5. Finally, it may also result in a decrease in productivity due to the physical and mental fatigue that accompanies the condition.

Can PTSD cause permanent damage?

1. PTSD can cause long-term changes in the brain and body due to persistent stress.

2. This can lead to an increased risk of physical health problems, such as heart disease, digestive issues, and chronic pain.

3. It may also contribute to mental health issues, including depression and anxiety, which can have a lasting impact on one’s well-being.

4. Additionally, PTSD can lead to difficulty forming and maintaining relationships, a lack of motivation and drive, and an inability to cope with everyday stressors.

5. These effects may be compounded over time if the condition is left untreated or managed improperly.

Can complex PTSD stop you from working?

1. Complex PTSD can cause severe impairments in functioning, which can make it difficult or impossible to work.

2. Symptoms such as intense fear, flashbacks, nightmares, and difficulty regulating emotions can interfere with one’s ability to focus and concentrate on the task at hand.

3. Additionally, complex PTSD can lead to an inability to manage stress, form and maintain relationships, and handle criticism in the workplace.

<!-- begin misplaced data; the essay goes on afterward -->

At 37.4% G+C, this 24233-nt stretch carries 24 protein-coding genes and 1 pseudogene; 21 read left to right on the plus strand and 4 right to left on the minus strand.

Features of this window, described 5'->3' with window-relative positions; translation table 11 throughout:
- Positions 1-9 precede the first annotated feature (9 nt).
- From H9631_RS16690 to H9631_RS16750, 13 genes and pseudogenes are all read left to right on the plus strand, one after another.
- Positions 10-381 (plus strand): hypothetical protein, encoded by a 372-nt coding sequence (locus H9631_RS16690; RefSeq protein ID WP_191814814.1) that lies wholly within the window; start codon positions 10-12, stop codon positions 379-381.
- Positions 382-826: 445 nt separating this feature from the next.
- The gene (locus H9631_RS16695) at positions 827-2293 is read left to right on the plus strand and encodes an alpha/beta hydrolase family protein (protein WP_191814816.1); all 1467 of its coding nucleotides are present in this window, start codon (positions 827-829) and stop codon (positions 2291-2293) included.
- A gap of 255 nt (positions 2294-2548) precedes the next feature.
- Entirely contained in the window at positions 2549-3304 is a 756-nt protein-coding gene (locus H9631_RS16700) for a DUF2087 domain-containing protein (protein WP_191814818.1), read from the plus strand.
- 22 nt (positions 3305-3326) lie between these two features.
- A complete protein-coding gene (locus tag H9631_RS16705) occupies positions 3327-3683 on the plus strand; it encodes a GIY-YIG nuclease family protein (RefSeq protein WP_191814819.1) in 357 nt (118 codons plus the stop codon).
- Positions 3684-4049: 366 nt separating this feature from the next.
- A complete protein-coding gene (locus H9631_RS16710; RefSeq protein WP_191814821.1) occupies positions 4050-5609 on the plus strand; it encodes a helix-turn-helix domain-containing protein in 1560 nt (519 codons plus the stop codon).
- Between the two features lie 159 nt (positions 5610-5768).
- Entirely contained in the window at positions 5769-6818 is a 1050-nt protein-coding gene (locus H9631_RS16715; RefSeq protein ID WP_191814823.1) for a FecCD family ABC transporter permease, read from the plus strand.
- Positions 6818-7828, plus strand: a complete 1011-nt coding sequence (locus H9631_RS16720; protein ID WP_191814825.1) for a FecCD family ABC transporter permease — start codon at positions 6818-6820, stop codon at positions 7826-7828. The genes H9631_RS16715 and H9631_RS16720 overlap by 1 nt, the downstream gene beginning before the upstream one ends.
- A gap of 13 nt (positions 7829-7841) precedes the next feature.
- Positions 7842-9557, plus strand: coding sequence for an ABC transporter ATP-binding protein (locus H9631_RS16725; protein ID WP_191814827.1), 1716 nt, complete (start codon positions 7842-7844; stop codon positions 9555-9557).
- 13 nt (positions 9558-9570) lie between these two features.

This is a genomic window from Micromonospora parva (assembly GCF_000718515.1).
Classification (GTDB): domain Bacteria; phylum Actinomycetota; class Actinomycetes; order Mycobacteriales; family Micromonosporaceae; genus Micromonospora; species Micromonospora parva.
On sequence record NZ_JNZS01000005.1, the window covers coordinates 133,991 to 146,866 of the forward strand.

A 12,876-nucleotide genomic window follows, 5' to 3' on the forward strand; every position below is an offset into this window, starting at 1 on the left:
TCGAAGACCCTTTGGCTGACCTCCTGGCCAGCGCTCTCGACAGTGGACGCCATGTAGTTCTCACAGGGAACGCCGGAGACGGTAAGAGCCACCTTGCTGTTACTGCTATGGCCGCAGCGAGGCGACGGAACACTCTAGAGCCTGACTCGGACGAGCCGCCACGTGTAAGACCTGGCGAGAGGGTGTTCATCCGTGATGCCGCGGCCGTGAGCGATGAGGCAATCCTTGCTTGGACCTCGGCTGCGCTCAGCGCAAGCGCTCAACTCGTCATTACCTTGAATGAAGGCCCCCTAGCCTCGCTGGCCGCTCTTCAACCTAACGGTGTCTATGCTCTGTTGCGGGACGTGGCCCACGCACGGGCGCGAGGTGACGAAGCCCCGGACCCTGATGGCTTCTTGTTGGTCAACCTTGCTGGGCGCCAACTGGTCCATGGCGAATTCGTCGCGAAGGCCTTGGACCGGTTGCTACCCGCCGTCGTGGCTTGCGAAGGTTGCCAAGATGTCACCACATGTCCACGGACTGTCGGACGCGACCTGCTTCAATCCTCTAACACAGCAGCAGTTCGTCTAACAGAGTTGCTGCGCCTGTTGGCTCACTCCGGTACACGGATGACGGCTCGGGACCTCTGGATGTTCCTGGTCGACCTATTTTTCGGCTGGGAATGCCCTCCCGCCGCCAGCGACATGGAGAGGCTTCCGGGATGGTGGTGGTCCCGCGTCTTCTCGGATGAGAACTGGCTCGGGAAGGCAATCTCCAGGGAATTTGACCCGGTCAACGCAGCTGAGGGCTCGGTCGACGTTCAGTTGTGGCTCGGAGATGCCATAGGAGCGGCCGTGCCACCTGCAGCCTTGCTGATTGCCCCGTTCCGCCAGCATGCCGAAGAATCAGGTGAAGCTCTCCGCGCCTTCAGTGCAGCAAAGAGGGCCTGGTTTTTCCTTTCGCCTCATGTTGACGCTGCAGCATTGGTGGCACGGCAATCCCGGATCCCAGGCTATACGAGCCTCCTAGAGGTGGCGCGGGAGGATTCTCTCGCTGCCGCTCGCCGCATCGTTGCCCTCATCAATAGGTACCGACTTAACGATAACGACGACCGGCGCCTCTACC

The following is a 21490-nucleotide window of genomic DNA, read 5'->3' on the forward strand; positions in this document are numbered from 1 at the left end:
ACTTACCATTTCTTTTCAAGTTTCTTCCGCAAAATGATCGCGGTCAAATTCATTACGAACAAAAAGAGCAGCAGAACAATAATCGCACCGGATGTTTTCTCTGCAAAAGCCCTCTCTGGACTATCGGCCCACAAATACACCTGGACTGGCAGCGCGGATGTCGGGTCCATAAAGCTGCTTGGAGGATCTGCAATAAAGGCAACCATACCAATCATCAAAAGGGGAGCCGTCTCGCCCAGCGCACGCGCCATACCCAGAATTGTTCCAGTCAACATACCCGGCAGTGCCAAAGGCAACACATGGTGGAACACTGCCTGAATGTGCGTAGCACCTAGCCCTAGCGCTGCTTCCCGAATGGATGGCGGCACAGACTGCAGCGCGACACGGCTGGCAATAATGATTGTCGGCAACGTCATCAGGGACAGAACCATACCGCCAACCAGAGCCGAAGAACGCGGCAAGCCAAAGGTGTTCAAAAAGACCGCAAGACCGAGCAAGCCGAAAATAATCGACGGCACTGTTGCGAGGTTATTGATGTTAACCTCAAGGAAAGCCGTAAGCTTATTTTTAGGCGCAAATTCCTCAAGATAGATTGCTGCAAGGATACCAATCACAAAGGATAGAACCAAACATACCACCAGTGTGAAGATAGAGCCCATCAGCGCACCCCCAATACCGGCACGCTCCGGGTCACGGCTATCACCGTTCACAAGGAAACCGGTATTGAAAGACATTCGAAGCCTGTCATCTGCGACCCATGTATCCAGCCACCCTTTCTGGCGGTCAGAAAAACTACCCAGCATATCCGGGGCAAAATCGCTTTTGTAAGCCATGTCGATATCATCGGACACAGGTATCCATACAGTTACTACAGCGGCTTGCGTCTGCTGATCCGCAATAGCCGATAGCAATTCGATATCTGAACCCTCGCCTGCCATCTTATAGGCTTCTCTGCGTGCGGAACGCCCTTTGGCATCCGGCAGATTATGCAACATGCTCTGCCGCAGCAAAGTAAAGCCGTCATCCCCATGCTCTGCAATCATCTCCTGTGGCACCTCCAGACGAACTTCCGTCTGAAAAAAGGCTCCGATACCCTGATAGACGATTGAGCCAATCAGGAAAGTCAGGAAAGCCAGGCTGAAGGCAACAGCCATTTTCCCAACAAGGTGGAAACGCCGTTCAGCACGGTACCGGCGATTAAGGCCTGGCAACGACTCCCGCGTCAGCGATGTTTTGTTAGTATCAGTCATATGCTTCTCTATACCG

4. It can also lead to feelings of hopelessness, depression, and anxiety which can further impair one’s ability to perform job duties.

5. As such, complex PTSD may prevent someone from being able to work or pursue career opportunities due to the severity of the condition.

Can I lose my job for having PTSD?

1. As long as job performance and attendance are not affected, having PTSD should not result in losing one’s job.

2. However, if the symptoms of PTSD become overwhelming and begin to interfere with work responsibilities, it is important to seek help from a mental health professional in order to prevent further disruption at work.

3. Additionally, employers are legally obligated to provide reasonable accommodations for employees with mental health issues, such as flexible work schedules or modified job tasks.

4. It is also important for those with PTSD to communicate openly and honestly with their employers in order to ensure that they have the support they need to be successful at work.

5. Ultimately, employees with PTSD should not be afraid of disclosing their condition as long as they take the necessary steps to ensure that it does not interfere with job performance.

Do most people with PTSD recover?

Most people with PTSD can recover and learn to manage their symptoms with proper treatment. Treatment typically involves a combination of psychotherapy, medication, self-care strategies, and lifestyle changes.